In the era when counterculture was cool, patches adorned every item of wearable clothing. In the age of tech, patches are still a core piece of the culture, but in an entirely different way.
Hunting down the latest vulnerabilities and exploits, determined hackers attempt to gain footholds in vulnerable computer systems prior to the release of a patch, or before organizations catch on to the often mission-critical nature of installing a patch.
Two years ago, WannaCry exploited the EternalBlue vulnerability prior to when most organizations bothered to patch. As a direct result, a massive number of systems across the globe experienced a ransomware encryption within a matter of hours.
As exemplified by their recent directive to patch all vulnerabilities marked as “critical” within 15 days, (rather than 30), the US Department of Homeland Security (DHS) acknowledges that patching must be taken seriously. They are not just for decoration. One expert asserts that, “80% of intrusions take place on things that are not patched.”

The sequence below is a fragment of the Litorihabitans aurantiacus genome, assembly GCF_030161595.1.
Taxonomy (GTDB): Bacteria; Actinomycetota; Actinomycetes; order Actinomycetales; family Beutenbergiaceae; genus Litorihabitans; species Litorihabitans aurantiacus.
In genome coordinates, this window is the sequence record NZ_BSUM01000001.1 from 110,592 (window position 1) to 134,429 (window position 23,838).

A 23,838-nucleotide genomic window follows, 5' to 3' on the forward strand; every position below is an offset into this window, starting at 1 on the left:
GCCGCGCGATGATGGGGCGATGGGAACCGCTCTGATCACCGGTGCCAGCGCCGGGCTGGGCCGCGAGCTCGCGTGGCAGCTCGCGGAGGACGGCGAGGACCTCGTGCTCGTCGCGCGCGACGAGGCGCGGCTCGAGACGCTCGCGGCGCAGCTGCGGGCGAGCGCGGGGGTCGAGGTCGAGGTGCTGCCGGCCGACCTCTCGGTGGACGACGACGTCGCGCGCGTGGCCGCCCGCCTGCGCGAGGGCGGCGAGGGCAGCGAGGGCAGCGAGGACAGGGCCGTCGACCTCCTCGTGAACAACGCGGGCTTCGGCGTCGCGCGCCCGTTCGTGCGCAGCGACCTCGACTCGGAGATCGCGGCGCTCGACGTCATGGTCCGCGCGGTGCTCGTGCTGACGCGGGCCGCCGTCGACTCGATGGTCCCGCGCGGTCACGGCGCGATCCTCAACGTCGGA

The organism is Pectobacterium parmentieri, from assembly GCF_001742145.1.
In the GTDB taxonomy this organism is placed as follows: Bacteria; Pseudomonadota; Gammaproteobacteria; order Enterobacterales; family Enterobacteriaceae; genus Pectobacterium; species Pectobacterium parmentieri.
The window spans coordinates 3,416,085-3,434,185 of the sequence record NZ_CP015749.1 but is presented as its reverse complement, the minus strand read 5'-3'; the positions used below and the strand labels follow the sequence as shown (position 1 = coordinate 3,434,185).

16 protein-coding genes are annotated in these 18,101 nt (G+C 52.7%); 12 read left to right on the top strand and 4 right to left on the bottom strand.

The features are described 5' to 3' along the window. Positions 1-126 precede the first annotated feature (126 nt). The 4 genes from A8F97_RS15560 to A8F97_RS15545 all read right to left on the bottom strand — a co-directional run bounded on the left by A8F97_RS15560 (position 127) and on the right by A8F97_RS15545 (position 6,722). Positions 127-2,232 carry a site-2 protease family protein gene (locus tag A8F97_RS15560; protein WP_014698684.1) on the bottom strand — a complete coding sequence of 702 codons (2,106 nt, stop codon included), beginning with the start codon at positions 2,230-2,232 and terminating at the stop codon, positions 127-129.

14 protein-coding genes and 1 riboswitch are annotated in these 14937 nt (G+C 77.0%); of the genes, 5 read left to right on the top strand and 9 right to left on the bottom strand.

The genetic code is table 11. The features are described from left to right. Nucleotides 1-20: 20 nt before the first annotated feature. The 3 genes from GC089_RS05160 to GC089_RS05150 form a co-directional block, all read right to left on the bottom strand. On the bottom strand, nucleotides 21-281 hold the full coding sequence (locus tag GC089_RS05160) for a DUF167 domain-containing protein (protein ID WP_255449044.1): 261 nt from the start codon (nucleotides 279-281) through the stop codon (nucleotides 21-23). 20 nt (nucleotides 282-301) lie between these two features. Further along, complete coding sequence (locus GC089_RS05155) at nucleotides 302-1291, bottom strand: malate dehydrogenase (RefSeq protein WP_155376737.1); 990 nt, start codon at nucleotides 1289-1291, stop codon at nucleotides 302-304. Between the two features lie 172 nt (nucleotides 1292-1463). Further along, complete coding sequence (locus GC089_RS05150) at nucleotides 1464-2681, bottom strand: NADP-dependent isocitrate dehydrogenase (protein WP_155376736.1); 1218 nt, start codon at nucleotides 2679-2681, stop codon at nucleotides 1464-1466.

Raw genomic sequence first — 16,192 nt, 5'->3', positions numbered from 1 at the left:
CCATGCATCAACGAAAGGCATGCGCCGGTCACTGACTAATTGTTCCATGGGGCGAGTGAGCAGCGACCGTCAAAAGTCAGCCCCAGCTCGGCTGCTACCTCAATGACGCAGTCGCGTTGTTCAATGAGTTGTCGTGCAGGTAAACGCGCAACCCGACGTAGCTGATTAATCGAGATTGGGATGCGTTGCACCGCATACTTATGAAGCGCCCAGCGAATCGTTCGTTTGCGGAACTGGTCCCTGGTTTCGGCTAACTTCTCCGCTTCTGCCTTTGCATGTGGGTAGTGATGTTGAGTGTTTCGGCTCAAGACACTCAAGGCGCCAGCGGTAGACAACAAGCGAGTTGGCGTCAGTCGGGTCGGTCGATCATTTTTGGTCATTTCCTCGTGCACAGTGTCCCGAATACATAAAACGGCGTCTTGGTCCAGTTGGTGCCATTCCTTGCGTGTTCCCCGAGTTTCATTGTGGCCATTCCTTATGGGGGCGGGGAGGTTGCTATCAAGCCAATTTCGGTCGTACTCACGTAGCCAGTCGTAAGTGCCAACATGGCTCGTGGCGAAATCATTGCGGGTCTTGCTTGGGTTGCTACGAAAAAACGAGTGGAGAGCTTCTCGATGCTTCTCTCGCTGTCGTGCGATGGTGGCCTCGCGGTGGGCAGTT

But for a handful of systems, a more cautious approach may be required, and patching might not be the optimal choice. When legacy architecture enters the picture, sometimes patching isn’t worth it. Computers that are 20 years old may be sufficiently fragile that they may not withstand the shock of an update.
“Your patching cycle will be driven by the risks on your estate, in some cases, the risk of disruption from installing it can be greater [than patching itself],” stated an expert speaking at Infosecurity Europe, 2019.
Taking the time to make an assessment and develop a clear cyber security strategy is imperative. In order to determine whether a patch, an overhaul, or something else is needed, businesses must survey each piece of infrastructure and think critically about what’s elemental, what calculated risks they are worthwhile, and how to prioritize accordingly.
Composing a cyber security strategy is a tricky business, but one that could determine the future of your own.
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